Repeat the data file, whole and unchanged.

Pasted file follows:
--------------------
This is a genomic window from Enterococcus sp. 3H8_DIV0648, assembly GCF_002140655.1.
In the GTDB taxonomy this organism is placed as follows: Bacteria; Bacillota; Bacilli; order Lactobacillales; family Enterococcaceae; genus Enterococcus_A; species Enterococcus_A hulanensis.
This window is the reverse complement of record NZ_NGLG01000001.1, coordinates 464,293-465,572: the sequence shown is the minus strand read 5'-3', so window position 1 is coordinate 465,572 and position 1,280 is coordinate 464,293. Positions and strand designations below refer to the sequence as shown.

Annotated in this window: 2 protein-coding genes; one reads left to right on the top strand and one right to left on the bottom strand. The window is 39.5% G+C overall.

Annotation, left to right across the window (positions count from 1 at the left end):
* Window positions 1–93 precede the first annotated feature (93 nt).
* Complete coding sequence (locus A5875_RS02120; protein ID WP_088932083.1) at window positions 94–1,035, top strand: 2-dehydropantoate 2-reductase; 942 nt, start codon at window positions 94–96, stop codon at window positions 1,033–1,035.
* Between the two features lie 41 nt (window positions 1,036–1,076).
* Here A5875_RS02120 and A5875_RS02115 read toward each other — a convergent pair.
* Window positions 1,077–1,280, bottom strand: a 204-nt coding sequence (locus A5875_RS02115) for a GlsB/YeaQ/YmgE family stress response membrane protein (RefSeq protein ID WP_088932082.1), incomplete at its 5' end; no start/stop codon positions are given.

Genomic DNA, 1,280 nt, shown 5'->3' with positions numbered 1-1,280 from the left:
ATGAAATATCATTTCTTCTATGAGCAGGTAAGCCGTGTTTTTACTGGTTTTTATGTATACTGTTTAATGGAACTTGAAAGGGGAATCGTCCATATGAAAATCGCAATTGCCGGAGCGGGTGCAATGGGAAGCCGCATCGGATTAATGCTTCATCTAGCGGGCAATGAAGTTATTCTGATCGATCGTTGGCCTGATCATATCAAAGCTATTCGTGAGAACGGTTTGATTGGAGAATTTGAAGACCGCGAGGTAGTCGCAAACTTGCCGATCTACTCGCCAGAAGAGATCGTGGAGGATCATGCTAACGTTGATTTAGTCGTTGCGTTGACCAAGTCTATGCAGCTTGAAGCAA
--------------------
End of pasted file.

This is a genomic window from Enterococcus sp. 3H8_DIV0648, assembly GCF_002140655.1.
In the GTDB taxonomy this organism is placed as follows: Bacteria; Bacillota; Bacilli; order Lactobacillales; family Enterococcaceae; genus Enterococcus_A; species Enterococcus_A hulanensis.
This window is the reverse complement of record NZ_NGLG01000001.1, coordinates 464,293-465,572: the sequence shown is the minus strand read 5'-3', so window position 1 is coordinate 465,572 and position 1,280 is coordinate 464,293. Positions and strand designations below refer to the sequence as shown.

Annotated in this window: 2 protein-coding genes; one reads left to right on the top strand and one right to left on the bottom strand. The window is 39.5% G+C overall.

Annotation, left to right across the window (positions count from 1 at the left end):
* Window positions 1–93 precede the first annotated feature (93 nt).
* Complete coding sequence (locus A5875_RS02120; protein ID WP_088932083.1) at window positions 94–1,035, top strand: 2-dehydropantoate 2-reductase; 942 nt, start codon at window positions 94–96, stop codon at window positions 1,033–1,035.
* Between the two features lie 41 nt (window positions 1,036–1,076).
* Here A5875_RS02120 and A5875_RS02115 read toward each other — a convergent pair.
* Window positions 1,077–1,280, bottom strand: a 204-nt coding sequence (locus A5875_RS02115) for a GlsB/YeaQ/YmgE family stress response membrane protein (RefSeq protein ID WP_088932082.1), incomplete at its 5' end; no start/stop codon positions are given.

Genomic DNA, 1,280 nt, shown 5'->3' with positions numbered 1-1,280 from the left:
ATGAAATATCATTTCTTCTATGAGCAGGTAAGCCGTGTTTTTACTGGTTTTTATGTATACTGTTTAATGGAACTTGAAAGGGGAATCGTCCATATGAAAATCGCAATTGCCGGAGCGGGTGCAATGGGAAGCCGCATCGGATTAATGCTTCATCTAGCGGGCAATGAAGTTATTCTGATCGATCGTTGGCCTGATCATATCAAAGCTATTCGTGAGAACGGTTTGATTGGAGAATTTGAAGACCGCGAGGTAGTCGCAAACTTGCCGATCTACTCGCCAGAAGAGATCGTGGAGGATCATGCTAACGTTGATTTAGTCGTTGCGTTGACCAAGTCTATGCAGCTTGAAGCAA